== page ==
09 Jul 2010

Weasel Words Headline Award

, , , ,

To CNN:

“Washington and Russia agree to swap intelligence gatherers”

I can just see the historical headlines:

“British hang American intelligence gatherer Nathan Hale.”

“Intelligence gatherers Julius and Ethel Rosenberg electrocuted at Sing Sing.”

08 Jul 2010

The End is Always Near

, ,

Matt Ridley points out that predictions of imminent doom have been with us for a long time, in the Huffington Post of all places.

When I was a student, in the 1970s, the world was coming to an end. The adults told me so. They said the population explosion was unstoppable, mass famine was imminent, a cancer epidemic caused by chemicals in the environment was beginning, the Sahara desert was advancing by a mile a year, the ice age was retuning, oil was running out, air pollution was choking us and nuclear winter would finish us off. There did not seem to be much point in planning for the future. I remember a fantasy I had – that I would make my way to the Hebrides, off the west coast of Scotland, and live off the land so I could survive these holocausts at least till the cancer got me.

I am not making this up. By the time I was 21 years old I realized that nobody had ever said anything optimistic to me – in a lecture, a television program or even a conversation in a bar – about the future of the planet and its people, at least not that I could recall. Doom was certain.

The next two decades were just as bad: acid rain was going to devastate forests, the loss of the ozone layer was going to fry us, gender-bending chemicals were going to decimate sperm counts, swine flu, bird flu and Ebola virus were going to wipe us all out. In 1992, the United Nations Earth Summit in Rio de Janeiro opened its agenda for the twenty-first century with the words `Humanity stands at a defining moment in history. We are confronted with a perpetuation of disparities between and within nations, a worsening of poverty, hunger, ill health and illiteracy, and the continuing deterioration of the ecosystems on which we depend for our well-being.’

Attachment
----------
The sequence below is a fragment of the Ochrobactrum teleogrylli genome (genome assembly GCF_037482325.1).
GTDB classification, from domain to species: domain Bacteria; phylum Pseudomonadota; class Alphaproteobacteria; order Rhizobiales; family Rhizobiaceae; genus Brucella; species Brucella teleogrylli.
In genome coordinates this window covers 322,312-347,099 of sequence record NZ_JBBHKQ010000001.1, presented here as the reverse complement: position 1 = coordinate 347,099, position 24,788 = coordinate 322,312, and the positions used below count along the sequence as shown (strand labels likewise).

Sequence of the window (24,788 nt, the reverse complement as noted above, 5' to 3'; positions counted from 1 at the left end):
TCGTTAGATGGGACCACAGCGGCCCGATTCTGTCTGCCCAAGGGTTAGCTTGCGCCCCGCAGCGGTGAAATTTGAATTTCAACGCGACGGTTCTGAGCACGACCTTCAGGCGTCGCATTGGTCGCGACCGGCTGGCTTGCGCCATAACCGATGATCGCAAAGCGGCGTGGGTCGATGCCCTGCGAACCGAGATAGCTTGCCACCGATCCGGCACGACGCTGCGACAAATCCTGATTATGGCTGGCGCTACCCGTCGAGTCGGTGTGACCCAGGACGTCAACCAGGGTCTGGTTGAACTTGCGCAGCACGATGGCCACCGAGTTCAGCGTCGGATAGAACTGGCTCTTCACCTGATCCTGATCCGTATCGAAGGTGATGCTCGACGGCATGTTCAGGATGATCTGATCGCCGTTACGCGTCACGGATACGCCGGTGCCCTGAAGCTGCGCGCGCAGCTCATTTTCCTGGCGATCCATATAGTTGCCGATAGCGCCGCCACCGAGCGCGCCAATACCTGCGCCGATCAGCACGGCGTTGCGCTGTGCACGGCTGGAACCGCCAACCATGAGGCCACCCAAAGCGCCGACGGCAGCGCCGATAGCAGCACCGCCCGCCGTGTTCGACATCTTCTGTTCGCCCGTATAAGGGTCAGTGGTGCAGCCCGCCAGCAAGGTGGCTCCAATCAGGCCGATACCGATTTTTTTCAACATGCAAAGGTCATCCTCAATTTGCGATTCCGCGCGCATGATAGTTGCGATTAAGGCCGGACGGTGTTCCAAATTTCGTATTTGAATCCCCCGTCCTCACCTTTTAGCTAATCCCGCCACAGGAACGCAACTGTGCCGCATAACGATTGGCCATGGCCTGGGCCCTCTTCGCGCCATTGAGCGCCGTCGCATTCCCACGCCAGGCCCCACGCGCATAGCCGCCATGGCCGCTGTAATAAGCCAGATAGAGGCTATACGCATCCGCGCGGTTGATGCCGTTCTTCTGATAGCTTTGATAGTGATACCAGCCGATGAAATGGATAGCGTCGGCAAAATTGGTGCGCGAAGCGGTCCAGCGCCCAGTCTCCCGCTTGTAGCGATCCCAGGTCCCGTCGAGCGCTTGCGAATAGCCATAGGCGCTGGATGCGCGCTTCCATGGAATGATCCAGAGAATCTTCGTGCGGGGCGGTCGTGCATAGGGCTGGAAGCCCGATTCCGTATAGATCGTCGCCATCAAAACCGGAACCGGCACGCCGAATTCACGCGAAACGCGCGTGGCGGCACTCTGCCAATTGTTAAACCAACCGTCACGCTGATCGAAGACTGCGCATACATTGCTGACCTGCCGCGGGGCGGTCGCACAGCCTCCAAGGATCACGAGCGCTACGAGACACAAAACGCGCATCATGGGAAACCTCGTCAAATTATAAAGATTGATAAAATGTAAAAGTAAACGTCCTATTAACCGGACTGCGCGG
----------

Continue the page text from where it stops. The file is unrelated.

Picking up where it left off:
By then I had begun to notice that this terrible future was not all that bad. In fact every single one of the dooms I had been threatened with had proved either false or exaggerated. …

I now see at firsthand how I avoided hearing any good news when I was young. Where are the pressure groups that have an interest in telling the good news? They do not exist. By contrast, the behemoths of bad news, such as Greenpeace, Friends of the Earth and WWF, spend hundreds of millions of dollars a year and doom is their best fund-raiser. Where is the news media’s interest in checking out how pessimists’ predictions panned out before? There is none. By my count, Lester Brown has now predicted a turning point in the rise of agricultural yields six times since 1974, and been wrong each time. Paul Ehrlich has been predicting mass starvation and mass cancer for 40 years. He still predicts that `the world is coming to a turning point’.

Ah, that phrase again. I call it turning-point-itis. It’s rarely far from the lips of the prophets of doom. They are convinced that they stand on the hinge of history, the inflexion point where the roller coaster starts to go downhill. But then I began looking back to see what pessimists said in the past and found the phrase, or an equivalent, being used by in every generation. The cause of their pessimism varied – it was often tinged with eugenics in the early twentieth century, for example – but the certainty that their own generation stood upon the fulcrum of the human story was the same.

I got back to 1830 and still the sentiment was being used. In fact, the poet and historian Thomas Macaulay was already sick of it then: `We cannot absolutely prove that those are in error who tell us that society has reached a turning point, that we have seen our best days. But so said all before us, and with just as much apparent reason.’ He continued: `On what principle is it that, when we see nothing but improvement behind us, we are to expect nothing but deterioration before us.’